In the global higher ed context, this pattern is not unique to Singapore. The same case could be made regarding Qatar, Abu-Dhabi, Dubai, and China (albeit to a lesser degree). What is noteworthy is that the current experts regarding the globalization of academic freedom are monarchs and political elites associated with ruling regimes, not the people associated with the higher education sector, for they are too focused on their own institutional agendas.
Another interesting aspect of this development process is the absence of any form of collective representation regarding academic freedom in these hubs. Universities (e.g., Yale, Cornell, MIT, NYU, Texas A&M) active in global higher education hubs informally share information, to be sure, but their capacity to share information, and model practices, depends on proactive and savvy administrators who know what to think about, what to ask about, and where the ‘non-negotiable’ line should be drawn.
Once they forge their agreement with the state in these hubs, they move on to the implementation phase. And then 1-3-5 years later in comes a new university, and this pattern starts afresh (and a new spoke is added). But the lines connecting the foreign universities are thin. For example, it is worth considering how many of the recent negotiations about academic freedom in Singapore have been informed by a critical analysis of the pros and cons of the University of Warwick’s deliberations about opening up a branch campus in Singapore circa 2005, including Dr. Thio Li-ann‘s substantial report about academic freedom in Singapore.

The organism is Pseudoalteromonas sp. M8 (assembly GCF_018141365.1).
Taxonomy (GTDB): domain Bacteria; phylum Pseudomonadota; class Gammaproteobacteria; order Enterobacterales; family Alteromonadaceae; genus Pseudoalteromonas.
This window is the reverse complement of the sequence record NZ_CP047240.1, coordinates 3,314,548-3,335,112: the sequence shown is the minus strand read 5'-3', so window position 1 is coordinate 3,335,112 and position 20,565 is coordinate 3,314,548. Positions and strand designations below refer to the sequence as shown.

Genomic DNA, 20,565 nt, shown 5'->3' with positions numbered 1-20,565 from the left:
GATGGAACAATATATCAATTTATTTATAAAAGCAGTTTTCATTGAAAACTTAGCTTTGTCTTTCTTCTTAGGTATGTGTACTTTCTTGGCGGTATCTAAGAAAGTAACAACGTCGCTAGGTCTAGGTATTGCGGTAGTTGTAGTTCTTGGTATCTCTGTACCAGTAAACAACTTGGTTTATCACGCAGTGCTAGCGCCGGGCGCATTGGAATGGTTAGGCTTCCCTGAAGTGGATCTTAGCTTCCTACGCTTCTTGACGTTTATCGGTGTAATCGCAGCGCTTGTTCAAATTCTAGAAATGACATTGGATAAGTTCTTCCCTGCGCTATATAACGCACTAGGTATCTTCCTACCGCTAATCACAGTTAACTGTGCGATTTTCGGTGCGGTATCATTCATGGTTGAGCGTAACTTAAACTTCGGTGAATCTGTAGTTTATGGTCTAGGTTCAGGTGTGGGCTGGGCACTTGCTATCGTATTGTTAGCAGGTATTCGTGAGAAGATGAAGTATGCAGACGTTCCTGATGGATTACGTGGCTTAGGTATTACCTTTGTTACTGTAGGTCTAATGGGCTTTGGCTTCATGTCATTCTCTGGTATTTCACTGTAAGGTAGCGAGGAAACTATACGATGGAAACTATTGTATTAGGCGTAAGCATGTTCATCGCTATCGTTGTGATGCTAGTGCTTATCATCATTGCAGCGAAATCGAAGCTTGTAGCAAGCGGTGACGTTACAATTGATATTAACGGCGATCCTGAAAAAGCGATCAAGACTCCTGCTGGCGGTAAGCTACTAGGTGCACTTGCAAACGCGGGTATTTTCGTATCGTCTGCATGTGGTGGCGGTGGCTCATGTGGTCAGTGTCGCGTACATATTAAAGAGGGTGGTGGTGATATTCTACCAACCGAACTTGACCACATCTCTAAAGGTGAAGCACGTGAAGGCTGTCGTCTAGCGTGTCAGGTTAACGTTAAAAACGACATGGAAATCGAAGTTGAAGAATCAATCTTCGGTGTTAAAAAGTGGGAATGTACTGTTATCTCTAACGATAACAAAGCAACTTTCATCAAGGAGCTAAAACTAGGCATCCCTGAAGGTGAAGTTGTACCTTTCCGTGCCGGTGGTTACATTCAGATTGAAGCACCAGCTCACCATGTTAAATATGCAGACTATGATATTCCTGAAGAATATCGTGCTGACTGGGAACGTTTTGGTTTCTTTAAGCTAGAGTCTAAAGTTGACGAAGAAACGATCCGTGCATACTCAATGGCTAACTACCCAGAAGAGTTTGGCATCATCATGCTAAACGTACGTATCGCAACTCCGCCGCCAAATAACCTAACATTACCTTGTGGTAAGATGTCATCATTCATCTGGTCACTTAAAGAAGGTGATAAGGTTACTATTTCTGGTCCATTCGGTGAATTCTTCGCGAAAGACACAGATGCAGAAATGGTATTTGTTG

In conclusion: on absence vs presence
Well, I’ve gone on now longer than I expected. But I want to close off by asking you (Columbia U students) to think about absence as much as presence. I’ve often encouraged my own students to think about this aspect of development, for while we can recognize and focus on presence, absence matters just as much. Absence is itself a phenomenon associated with the development process: absence is often desired, or absence can exist as an outcome of the lack of capability, planning, and resources.
One thing that appears to be absent in Singapore as a whole are codified rules and guidelines about academic freedom: what it is defined as, what its limitations are, and what its value is to higher education institutions. Interestingly you find all sorts of statements about the presence of academic freedom in Singapore, much like the ones I made above, or the ones put forward yesterday by Simon Chesterman (see ‘Academic freedom in New Haven and S’pore,’ The Straits Times, 30 March 2012). [Professor Chesterman is Dean of the NUS Law School. Given that he is a law professor, and also son-in-law of the architect of Singapore’s global schoolhouse development strategy (Dr. Tony Tan Keng Yam, Singapore’s current President), his views are worth taking note of.] But statements and op-eds are just that; they are not the only things that create formally demarcated and secure spaces for researchers and students. What arguably helps realize and ground academic freedom are legible guidelines, codified procedures in case of contest, laws, and symbolic affirmations of value such as this plaque I walked past this morning.
Statements, even by important officials and member of the elite do not beget confidence about the importance of academic freedom, hence the desire of universities like Yale and Cornell to act – to codify – on a bilateral basis.